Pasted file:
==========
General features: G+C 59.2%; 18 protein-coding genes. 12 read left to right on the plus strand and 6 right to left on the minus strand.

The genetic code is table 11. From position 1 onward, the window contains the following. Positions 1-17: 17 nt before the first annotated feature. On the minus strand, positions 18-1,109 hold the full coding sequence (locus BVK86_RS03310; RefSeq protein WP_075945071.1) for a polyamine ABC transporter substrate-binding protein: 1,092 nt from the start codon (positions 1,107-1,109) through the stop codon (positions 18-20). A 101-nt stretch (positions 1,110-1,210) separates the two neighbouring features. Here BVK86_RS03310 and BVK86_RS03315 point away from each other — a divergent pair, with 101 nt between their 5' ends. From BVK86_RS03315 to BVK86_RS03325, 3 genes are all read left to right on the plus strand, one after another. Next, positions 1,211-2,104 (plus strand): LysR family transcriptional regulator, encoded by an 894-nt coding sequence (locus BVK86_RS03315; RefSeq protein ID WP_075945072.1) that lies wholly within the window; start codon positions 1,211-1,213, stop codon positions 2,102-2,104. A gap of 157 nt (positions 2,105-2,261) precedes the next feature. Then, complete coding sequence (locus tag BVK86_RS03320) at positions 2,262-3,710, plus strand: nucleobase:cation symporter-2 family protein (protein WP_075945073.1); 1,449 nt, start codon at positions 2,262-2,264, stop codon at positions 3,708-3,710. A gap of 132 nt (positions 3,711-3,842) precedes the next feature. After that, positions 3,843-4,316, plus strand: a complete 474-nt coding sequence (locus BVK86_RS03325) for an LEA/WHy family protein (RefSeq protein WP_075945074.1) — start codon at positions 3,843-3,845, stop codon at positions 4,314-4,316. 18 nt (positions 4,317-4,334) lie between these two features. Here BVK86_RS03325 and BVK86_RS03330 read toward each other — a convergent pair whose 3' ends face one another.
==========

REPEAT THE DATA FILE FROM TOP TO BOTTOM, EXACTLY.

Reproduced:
General features: G+C 59.2%; 18 protein-coding genes. 12 read left to right on the plus strand and 6 right to left on the minus strand.

The genetic code is table 11. From position 1 onward, the window contains the following. Positions 1-17: 17 nt before the first annotated feature. On the minus strand, positions 18-1,109 hold the full coding sequence (locus BVK86_RS03310; RefSeq protein WP_075945071.1) for a polyamine ABC transporter substrate-binding protein: 1,092 nt from the start codon (positions 1,107-1,109) through the stop codon (positions 18-20). A 101-nt stretch (positions 1,110-1,210) separates the two neighbouring features. Here BVK86_RS03310 and BVK86_RS03315 point away from each other — a divergent pair, with 101 nt between their 5' ends. From BVK86_RS03315 to BVK86_RS03325, 3 genes are all read left to right on the plus strand, one after another. Next, positions 1,211-2,104 (plus strand): LysR family transcriptional regulator, encoded by an 894-nt coding sequence (locus BVK86_RS03315; RefSeq protein ID WP_075945072.1) that lies wholly within the window; start codon positions 1,211-1,213, stop codon positions 2,102-2,104. A gap of 157 nt (positions 2,105-2,261) precedes the next feature. Then, complete coding sequence (locus tag BVK86_RS03320) at positions 2,262-3,710, plus strand: nucleobase:cation symporter-2 family protein (protein WP_075945073.1); 1,449 nt, start codon at positions 2,262-2,264, stop codon at positions 3,708-3,710. A gap of 132 nt (positions 3,711-3,842) precedes the next feature. After that, positions 3,843-4,316, plus strand: a complete 474-nt coding sequence (locus BVK86_RS03325) for an LEA/WHy family protein (RefSeq protein WP_075945074.1) — start codon at positions 3,843-3,845, stop codon at positions 4,314-4,316. 18 nt (positions 4,317-4,334) lie between these two features. Here BVK86_RS03325 and BVK86_RS03330 read toward each other — a convergent pair whose 3' ends face one another.